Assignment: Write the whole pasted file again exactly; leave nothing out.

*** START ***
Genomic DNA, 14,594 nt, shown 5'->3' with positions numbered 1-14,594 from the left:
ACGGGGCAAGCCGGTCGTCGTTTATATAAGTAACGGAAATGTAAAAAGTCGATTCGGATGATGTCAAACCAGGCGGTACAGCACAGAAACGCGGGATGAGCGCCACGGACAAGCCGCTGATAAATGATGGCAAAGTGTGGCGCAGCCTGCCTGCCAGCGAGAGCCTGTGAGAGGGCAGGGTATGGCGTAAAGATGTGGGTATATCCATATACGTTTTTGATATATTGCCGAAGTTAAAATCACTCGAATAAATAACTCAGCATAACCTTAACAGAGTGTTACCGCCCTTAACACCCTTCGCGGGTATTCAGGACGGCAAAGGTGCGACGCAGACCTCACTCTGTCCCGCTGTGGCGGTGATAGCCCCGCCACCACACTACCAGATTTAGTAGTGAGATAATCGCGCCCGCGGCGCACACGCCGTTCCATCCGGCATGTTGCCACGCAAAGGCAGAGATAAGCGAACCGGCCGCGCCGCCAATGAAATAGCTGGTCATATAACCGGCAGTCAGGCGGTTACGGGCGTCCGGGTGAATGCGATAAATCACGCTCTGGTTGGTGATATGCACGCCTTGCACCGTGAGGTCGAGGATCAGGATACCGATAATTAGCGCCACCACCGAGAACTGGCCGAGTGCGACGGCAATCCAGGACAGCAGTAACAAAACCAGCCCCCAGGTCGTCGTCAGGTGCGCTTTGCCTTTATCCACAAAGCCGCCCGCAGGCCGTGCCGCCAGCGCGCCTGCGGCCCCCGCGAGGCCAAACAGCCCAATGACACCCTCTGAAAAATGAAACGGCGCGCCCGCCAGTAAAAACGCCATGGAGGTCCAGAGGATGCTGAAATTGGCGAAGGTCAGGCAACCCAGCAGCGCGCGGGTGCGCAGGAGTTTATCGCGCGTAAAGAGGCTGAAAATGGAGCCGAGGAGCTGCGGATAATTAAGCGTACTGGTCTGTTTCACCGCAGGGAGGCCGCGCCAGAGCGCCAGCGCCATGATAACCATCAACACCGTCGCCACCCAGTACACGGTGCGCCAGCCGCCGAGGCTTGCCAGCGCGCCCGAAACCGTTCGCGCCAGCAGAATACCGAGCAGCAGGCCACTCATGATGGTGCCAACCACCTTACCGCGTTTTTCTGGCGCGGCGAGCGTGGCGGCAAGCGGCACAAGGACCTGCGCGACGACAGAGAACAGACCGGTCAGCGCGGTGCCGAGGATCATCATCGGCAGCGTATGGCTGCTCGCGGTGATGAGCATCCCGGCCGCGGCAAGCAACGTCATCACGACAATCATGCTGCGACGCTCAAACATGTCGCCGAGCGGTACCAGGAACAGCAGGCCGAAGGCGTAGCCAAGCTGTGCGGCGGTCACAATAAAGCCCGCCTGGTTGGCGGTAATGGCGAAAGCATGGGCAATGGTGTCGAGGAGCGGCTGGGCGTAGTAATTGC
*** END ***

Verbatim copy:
Genomic DNA, 14,594 nt, shown 5'->3' with positions numbered 1-14,594 from the left:
ACGGGGCAAGCCGGTCGTCGTTTATATAAGTAACGGAAATGTAAAAAGTCGATTCGGATGATGTCAAACCAGGCGGTACAGCACAGAAACGCGGGATGAGCGCCACGGACAAGCCGCTGATAAATGATGGCAAAGTGTGGCGCAGCCTGCCTGCCAGCGAGAGCCTGTGAGAGGGCAGGGTATGGCGTAAAGATGTGGGTATATCCATATACGTTTTTGATATATTGCCGAAGTTAAAATCACTCGAATAAATAACTCAGCATAACCTTAACAGAGTGTTACCGCCCTTAACACCCTTCGCGGGTATTCAGGACGGCAAAGGTGCGACGCAGACCTCACTCTGTCCCGCTGTGGCGGTGATAGCCCCGCCACCACACTACCAGATTTAGTAGTGAGATAATCGCGCCCGCGGCGCACACGCCGTTCCATCCGGCATGTTGCCACGCAAAGGCAGAGATAAGCGAACCGGCCGCGCCGCCAATGAAATAGCTGGTCATATAACCGGCAGTCAGGCGGTTACGGGCGTCCGGGTGAATGCGATAAATCACGCTCTGGTTGGTGATATGCACGCCTTGCACCGTGAGGTCGAGGATCAGGATACCGATAATTAGCGCCACCACCGAGAACTGGCCGAGTGCGACGGCAATCCAGGACAGCAGTAACAAAACCAGCCCCCAGGTCGTCGTCAGGTGCGCTTTGCCTTTATCCACAAAGCCGCCCGCAGGCCGTGCCGCCAGCGCGCCTGCGGCCCCCGCGAGGCCAAACAGCCCAATGACACCCTCTGAAAAATGAAACGGCGCGCCCGCCAGTAAAAACGCCATGGAGGTCCAGAGGATGCTGAAATTGGCGAAGGTCAGGCAACCCAGCAGCGCGCGGGTGCGCAGGAGTTTATCGCGCGTAAAGAGGCTGAAAATGGAGCCGAGGAGCTGCGGATAATTAAGCGTACTGGTCTGTTTCACCGCAGGGAGGCCGCGCCAGAGCGCCAGCGCCATGATAACCATCAACACCGTCGCCACCCAGTACACGGTGCGCCAGCCGCCGAGGCTTGCCAGCGCGCCCGAAACCGTTCGCGCCAGCAGAATACCGAGCAGCAGGCCACTCATGATGGTGCCAACCACCTTACCGCGTTTTTCTGGCGCGGCGAGCGTGGCGGCAAGCGGCACAAGGACCTGCGCGACGACAGAGAACAGACCGGTCAGCGCGGTGCCGAGGATCATCATCGGCAGCGTATGGCTGCTCGCGGTGATGAGCATCCCGGCCGCGGCAAGCAACGTCATCACGACAATCATGCTGCGACGCTCAAACATGTCGCCGAGCGGTACCAGGAACAGCAGGCCGAAGGCGTAGCCAAGCTGTGCGGCGGTCACAATAAAGCCCGCCTGGTTGGCGGTAATGGCGAAAGCATGGGCAATGGTGTCGAGGAGCGGCTGGGCGTAGTAATTGC